Step parenting 101: parenting someone else's children
Whether you are becoming a step parent for the first time or for the second or third time, it will always be new and unchartered territory. Rachael Scharrer, divorce expert, coach and founder of DivorceAnswered.com.au explains that as each marriage is different, so too is each relationship. The relationship that you have with your new partner’s children as their step-parent will be different for each family and couple.
I remember my friends telling me how mean they were to their step-mother. They tried so many tricks and ways to be as cruel as they could be to have her leave their father. Fortunately, the relationship between the adults was so strong that many decades later, they are still together sharing wonderful memories and bond with the now adult children and their children.
Navigating the step-parent waters can be incredibly murky, but it is possible. As a parent who has recently partnered and in consultation with the new partner about becoming a step-parent, here is a guide for optimal step-parenting:
- DISCUSS WHEN AND HOW TO PARENT. Talk with your partner about how you want them to be involved as a step-parent parenting your children. When I ask my partner to “back me,” I mean “support me.” A new partner or step-parent yelling at my children is a big ‘no no.’ What I do expect my partner to say “please listen to your mother.”
- DISCUSS WHEN IT IS OK TO STEP IN. Talk with your partner about when you want them to step in when you get frustrated, angry or tired. You may say to your partner that XXX. Best to be prescriptive.
- CO-PARENT. The parent and step-parent need to ensure that they are parenting similarly, keeping to an agreed routine and have similar boundaries. While the parent may be more set in their ways with how their child should be parented, they should also be open to the suggestions from the step-parent. This is a great opportunity to demonstrate to the children how two adults can effectively parent a child
- CHILD-LEAD AND CHILD-FOCUSED. As a step-parent, be child-lead. Don’t force your hobbies, ideas or interests on the children. Get to know the child and their interests and as the adult, take an interest in what motivates the child
- KNOW YOUR ROLE. As a step-parent, your role is to be a friend and a support to the child. You are also there to be a positive, influential male/female role model. Ensure that your behaviour reflects this position of importance. Your role isn’t to come in heavy handed with discipline. Instead, appeal to the child’s better nature for better behaviour. You may even become a confidant to the child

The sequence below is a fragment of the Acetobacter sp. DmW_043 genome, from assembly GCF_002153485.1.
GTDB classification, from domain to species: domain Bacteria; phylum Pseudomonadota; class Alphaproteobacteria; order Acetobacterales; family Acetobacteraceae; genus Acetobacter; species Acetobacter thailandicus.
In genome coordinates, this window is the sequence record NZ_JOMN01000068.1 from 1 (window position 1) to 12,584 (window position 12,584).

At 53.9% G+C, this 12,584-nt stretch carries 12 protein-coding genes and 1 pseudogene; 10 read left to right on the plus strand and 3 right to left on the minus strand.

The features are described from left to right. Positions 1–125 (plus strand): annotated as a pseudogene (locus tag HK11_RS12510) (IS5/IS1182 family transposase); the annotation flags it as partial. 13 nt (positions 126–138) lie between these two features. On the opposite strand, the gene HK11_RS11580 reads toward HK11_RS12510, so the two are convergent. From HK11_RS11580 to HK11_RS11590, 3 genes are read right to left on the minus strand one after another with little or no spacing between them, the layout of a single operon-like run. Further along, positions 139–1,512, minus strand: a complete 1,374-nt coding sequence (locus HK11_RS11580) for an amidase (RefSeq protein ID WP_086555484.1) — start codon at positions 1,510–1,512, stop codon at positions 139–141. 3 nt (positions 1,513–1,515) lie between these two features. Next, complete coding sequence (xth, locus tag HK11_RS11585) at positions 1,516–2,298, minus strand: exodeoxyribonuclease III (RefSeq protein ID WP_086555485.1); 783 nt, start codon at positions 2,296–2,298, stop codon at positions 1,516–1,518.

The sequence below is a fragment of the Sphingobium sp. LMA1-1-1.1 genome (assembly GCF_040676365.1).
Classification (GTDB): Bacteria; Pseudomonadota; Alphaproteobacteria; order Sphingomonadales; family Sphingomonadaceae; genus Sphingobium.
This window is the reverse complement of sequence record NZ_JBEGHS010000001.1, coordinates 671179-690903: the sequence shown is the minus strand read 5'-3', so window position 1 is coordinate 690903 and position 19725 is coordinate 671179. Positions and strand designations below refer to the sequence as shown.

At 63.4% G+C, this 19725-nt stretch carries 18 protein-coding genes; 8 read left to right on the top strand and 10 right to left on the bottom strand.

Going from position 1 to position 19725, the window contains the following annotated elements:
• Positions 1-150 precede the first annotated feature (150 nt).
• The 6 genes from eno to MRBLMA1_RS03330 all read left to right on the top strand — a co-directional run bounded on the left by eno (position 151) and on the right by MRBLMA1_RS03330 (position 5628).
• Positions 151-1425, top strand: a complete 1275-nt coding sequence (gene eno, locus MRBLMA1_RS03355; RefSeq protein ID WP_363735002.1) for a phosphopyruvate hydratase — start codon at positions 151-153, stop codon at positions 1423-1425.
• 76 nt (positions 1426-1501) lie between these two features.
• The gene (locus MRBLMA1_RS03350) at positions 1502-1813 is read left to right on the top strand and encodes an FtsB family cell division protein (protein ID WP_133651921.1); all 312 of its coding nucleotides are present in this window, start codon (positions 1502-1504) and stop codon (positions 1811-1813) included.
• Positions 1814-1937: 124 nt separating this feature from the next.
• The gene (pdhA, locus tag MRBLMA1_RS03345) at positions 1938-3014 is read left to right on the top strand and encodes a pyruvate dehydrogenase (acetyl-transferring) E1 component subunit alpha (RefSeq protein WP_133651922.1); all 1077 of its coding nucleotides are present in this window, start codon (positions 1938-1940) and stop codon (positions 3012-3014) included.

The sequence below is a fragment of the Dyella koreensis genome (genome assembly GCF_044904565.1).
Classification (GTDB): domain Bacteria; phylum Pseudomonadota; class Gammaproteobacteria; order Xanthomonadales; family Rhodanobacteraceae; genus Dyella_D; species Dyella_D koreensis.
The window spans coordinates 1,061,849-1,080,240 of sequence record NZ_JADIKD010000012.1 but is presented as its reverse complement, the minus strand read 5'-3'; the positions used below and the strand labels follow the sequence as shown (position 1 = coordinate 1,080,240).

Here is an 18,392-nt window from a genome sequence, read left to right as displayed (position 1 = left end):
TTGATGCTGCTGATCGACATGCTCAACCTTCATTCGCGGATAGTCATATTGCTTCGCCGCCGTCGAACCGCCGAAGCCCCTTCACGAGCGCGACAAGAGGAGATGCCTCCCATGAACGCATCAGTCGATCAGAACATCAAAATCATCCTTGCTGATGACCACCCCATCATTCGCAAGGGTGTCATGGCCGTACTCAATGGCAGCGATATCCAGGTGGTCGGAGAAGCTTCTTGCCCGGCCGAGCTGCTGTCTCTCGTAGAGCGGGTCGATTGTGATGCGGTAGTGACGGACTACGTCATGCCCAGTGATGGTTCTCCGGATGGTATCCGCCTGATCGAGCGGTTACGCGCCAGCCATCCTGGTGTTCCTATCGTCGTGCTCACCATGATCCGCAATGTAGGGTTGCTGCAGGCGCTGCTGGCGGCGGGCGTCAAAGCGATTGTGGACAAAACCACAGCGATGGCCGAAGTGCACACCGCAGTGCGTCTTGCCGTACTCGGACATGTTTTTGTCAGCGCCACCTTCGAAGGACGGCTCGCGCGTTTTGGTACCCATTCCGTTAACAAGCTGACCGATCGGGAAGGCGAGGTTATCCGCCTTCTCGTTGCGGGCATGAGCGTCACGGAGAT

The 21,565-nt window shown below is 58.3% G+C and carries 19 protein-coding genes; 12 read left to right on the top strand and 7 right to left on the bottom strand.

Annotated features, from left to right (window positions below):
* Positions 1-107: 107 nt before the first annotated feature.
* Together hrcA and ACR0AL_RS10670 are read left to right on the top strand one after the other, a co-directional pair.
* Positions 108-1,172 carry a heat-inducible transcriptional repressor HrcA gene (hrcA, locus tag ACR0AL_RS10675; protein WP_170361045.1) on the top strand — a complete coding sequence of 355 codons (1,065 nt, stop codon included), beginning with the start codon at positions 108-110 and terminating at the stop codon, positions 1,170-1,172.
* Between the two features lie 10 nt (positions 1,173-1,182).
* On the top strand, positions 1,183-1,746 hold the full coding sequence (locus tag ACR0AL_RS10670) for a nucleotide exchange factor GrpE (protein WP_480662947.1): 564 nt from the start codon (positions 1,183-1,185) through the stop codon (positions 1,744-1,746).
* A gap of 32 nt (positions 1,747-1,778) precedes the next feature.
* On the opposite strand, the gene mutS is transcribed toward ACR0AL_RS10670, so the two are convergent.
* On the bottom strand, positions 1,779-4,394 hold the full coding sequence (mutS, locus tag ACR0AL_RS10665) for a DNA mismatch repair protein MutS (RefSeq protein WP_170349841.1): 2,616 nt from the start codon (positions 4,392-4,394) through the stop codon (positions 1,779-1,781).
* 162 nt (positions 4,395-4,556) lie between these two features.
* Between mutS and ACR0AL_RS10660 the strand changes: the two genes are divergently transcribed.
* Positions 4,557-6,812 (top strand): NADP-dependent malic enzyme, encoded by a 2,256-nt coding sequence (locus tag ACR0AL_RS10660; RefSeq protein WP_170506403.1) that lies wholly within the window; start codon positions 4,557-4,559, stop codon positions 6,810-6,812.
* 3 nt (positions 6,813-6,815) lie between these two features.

- HOLD YOUR CRITICISM. As a step-parent, don’t criticise the other parent as a person, don’t criticise their parenting skills or their housekeeping skills. Parenting is hard and a juggle every day. Having a partner set high expectations which may not be achievable could create unnecessary challenges or stress in the relationship
- BE AN ADULT. A single parent doesn’t want an adult child. They want an adult and an equal. Burdening your new partner with financials, washing and chores (or generally being high maintenance) is a sure-fire way to ensure the end of the relationship (and your role as a step-parent)
- DATE YOUR PARTNER. Both the parent and step-parent need to ensure that they invest time into their relationship without the children. Your priority as a step-parent is primarily to support the other parent and the secondary priority is to support the children
- COMMUNICATE. At any time when you are unsure, talk with your partner. Parenting and step-parenting isn’t about keeping secrets, it is certainly about ensuring that you are both parenting similarly for consistency. Children can be cheeky, tell fibs or try to drive a wedge between the adults. By ensuring that you are open with each other, you will have greater trust in your partner and that will he harder for the children to break the bond
- WALK THE TALK. It is incredibly important that you do what you say you will do and be someone that the child can rely upon. Be supportive of both the children’s parents and their relationship with them. Step-parents need to be ‘like Switzerland’ – be impartial where necessary, don’t be inflammatory, keep clear boundaries and limitations and, most of all, have fun!
Parenting and step-parenting is a blessing. This is an opportunity to right the wrongs that you may have made in the past, start fresh with an amazing support person and an opportunity to positively co-parent. Step-parenting allows you to make a positive, lasting and life-long impression on the children and help shape them to become amazing adults.